For the first time I’ve taken some days out from the summer to head to the south of France for the annual Recontres Les Arles photography festival. I’ll be posting a few pieces over the coming days highlighting some of the festivals highlights. I’ve already highlighted the best of the Discovery Award, the great exhibitions of historic photos in Vernacular and Spirits of the Tierra del Fuego People and the very interesting but not entirely resolved Dark Tourism and The Heavens, Annual Report exhibitions. In my last post I looked at two small but wonderfully formed exhibitions, Souvenirs of the Sphinx and Alice Wielinga’s North Korea, A Life Between Propoganda and Reality. For my penultimate post I turn to some of the photobooks I encountered at the festival.
To start off with the Luma Book Award, there was a host of interesting books on show. Daniel Mayrit’s You Haven’t Seen Their Faces immediately stands out from the crowded tables, both for it’s simple materials and bold cover, and for the way it wears it’s politics clearly on it’s sleeve. Emulating the grainy CCTV photographs released by the Metropolitan police of looters in the wake of the 2011 London Riots, Mayrit employs the same strategy for the one hundred most powerful political and economic leaders in the City of London. Many of these images are then scrawled with hand written notes revealing the subjects complicity in dodgy dealings and criminal cases. It’s a nice example of the broader trend of great books emerging from Spain at the moment, many with an unashamedly political slant which stands in contrast to the photobook scenes in other countries.
Aptly Mayrit’s book is located right next to Paolo Woods and Gabriele Galimberti’s The Heavens, Annual Report which corresponds to the festival exhibition of the same name. Where I felt the exhibition sometimes fell short on revealing the links between tax havens and the world’s problems, the added space and possibilities of the book goes helps to ameliorate this and slightly better reflects the vast complexity of this topic. I still feel that slightly more abstract visual strategies might have been better suited to a topic which is so abstract, but still I would definitely recommend checking this book out.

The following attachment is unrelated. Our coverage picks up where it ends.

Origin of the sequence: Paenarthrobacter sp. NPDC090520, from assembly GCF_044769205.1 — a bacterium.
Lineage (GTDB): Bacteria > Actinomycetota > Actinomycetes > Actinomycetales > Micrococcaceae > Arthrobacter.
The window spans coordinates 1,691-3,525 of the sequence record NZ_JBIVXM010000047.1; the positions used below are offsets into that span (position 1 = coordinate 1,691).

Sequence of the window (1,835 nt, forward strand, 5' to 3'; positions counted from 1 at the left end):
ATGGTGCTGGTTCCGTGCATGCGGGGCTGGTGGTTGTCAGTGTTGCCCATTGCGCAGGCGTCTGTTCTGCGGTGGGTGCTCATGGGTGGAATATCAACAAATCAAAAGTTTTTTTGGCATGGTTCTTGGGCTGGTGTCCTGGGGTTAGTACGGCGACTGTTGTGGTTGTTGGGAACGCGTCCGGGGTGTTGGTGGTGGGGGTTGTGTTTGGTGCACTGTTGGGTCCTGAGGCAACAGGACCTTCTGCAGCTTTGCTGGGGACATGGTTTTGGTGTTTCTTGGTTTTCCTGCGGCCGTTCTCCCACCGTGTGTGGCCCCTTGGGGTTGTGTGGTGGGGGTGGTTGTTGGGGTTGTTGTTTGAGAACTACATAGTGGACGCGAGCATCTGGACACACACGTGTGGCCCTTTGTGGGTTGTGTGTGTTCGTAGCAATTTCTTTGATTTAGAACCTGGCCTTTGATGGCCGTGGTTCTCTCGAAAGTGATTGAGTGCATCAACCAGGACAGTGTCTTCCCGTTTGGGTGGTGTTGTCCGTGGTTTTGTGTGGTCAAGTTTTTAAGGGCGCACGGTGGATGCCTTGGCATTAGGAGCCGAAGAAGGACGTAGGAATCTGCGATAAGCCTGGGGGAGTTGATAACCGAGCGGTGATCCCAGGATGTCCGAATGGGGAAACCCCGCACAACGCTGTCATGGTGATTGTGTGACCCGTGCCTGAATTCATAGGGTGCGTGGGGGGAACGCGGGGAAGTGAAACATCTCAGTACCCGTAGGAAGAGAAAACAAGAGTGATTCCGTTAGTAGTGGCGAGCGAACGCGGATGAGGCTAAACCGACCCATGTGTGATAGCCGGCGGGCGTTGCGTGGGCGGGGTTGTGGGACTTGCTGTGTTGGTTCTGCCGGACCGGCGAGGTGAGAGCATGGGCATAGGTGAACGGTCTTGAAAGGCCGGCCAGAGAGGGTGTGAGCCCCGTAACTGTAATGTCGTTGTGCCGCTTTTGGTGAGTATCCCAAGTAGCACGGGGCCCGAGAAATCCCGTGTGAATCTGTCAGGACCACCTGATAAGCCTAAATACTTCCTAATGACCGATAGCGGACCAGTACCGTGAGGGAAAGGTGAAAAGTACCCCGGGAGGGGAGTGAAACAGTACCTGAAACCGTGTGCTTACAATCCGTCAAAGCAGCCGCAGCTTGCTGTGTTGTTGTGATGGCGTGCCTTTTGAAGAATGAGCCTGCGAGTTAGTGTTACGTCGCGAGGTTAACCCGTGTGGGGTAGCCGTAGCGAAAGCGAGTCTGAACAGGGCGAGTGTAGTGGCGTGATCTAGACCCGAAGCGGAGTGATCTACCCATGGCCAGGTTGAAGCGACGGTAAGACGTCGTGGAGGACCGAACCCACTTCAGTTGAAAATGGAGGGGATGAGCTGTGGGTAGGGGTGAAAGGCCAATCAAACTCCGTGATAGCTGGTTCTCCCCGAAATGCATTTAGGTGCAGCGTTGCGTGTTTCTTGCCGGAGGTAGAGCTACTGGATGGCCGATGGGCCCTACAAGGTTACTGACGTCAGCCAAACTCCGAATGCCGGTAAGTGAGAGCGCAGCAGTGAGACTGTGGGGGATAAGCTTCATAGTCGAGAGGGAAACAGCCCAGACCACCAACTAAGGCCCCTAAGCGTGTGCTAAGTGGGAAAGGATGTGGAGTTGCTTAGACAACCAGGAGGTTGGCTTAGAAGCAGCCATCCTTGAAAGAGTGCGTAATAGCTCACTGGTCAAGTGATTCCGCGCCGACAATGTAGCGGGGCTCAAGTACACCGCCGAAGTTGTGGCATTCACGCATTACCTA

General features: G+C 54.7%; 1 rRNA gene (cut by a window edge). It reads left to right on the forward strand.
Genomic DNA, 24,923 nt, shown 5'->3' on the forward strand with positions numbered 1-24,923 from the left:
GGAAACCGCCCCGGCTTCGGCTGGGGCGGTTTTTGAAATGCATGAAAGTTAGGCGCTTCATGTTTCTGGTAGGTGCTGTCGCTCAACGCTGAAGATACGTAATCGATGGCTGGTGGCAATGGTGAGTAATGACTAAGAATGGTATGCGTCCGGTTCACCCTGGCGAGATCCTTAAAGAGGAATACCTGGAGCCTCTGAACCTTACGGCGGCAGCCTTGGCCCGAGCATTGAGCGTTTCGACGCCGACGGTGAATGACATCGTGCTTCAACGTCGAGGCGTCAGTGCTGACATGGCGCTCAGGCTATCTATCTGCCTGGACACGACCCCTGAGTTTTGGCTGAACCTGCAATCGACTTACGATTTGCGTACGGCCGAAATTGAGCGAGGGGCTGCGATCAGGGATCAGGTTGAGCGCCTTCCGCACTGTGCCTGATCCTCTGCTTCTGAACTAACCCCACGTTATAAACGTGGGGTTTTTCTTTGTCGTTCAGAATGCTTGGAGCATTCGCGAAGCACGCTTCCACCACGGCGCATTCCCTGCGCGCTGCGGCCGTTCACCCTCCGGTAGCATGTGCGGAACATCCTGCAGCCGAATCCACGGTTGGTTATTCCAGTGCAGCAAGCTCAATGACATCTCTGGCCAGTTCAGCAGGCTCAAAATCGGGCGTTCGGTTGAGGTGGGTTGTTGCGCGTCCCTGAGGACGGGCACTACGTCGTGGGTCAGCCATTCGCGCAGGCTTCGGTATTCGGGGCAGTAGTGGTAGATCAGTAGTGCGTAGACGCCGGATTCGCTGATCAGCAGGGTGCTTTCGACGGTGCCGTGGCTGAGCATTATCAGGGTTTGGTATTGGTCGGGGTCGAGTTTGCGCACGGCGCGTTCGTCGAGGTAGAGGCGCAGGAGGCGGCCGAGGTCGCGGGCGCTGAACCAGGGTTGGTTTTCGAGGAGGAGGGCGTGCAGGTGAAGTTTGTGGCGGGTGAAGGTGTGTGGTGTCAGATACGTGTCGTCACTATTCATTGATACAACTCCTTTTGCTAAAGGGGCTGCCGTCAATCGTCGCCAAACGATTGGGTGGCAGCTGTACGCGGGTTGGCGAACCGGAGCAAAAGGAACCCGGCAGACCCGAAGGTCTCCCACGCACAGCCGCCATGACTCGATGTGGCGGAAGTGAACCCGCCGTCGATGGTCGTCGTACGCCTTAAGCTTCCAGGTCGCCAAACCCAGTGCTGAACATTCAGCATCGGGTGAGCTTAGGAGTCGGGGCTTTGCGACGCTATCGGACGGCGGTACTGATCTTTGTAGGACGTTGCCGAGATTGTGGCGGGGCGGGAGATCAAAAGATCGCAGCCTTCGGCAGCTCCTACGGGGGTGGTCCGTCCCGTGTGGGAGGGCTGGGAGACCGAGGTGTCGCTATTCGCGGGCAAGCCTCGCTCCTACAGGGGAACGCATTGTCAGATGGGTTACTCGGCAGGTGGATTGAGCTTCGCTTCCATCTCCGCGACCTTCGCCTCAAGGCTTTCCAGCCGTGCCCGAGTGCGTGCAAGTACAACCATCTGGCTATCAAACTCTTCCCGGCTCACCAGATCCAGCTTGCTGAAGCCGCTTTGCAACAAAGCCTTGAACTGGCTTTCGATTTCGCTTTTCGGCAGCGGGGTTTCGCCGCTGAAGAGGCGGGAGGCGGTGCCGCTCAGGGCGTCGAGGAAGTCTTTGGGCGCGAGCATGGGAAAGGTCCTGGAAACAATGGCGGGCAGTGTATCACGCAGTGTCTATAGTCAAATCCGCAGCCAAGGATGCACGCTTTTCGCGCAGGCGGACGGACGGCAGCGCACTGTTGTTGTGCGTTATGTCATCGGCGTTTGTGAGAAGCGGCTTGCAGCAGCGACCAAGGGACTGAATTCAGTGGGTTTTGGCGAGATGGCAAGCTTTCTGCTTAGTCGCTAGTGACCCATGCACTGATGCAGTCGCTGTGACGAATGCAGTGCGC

A diminutive book which caught my eye was Jana Romanaova’s Azbuka: The Alphabet of Shared Words, and it’s title and form called to mind Zdnek Tmej’s bleak and brilliant Alphabet of Spiritual Emptiness. Like many other photographers, Romanaova travelled to Kyiv from her native Russia during the Euromaidan protests to make portraits, but her approach differed in that she asked each of her subjects to think of an object with the same name in Russian and Ukranian, before photographing them with that thing. The resulting book is open to multiple interpretations, whether viewed as a reminder that Russians and Ukranians have more in common than in difference, or perhaps more problematically as a suggestion that Ukranians are underneath it all basically just Russians. The book itself is beautifully fragile, composed of tissue paper and delicate inserts, hardly a thing one can imagine being born in the smoke and fire of Independence Square.
From the Luma Dummy Book Award (disclaimer: I had a book in the shortlist) a few titles caught my eye. First of all the winner, The Jungle Book by Yann Gross is a competently photographed and constructed documentary work which explores the contemporary Amazon. Although I think not ground breaking in topic or execution it’s not hard to see why it won because it’s well made in every respect. Two former students of mine also had work in the shortlist and although I’m clearly biased I recommend checking them both out. Carl Bigmore’s Between Two Mysteries is a great dive into an almost absurd Lynchian vision of America where everything hovers between reality and fiction, while Miriam Stanke’s And the Mountain said to Munzur: You, River of my Tears is a powerful account of the remote and trouble fraught Turkish region of Dersim.
For reasons I’ve sometimes discussed here, I’m generally not keen on books that are overly complex in form or design, but Alma Haser’s Cosmic Surgery has to be mentioned as a remarkable piece of book construction. Featuring a series of complex paper pop-ups, the portraits within burst off the page in ever more surprising ways. Lastly Mark Duffy’s Vote No.1 is almost the opposite of Cosmic Surgery in that the book construction is ridiculously austere but perfectly suited to the subject matter. Consisting of rephotographs of politician’s portraits as they appear on their campaign posters (complete with unplanned additions like flies and staple holes), the book is a funny jab at the unjustified self-importance and fleeting lifespans of politicians and political hopefuls.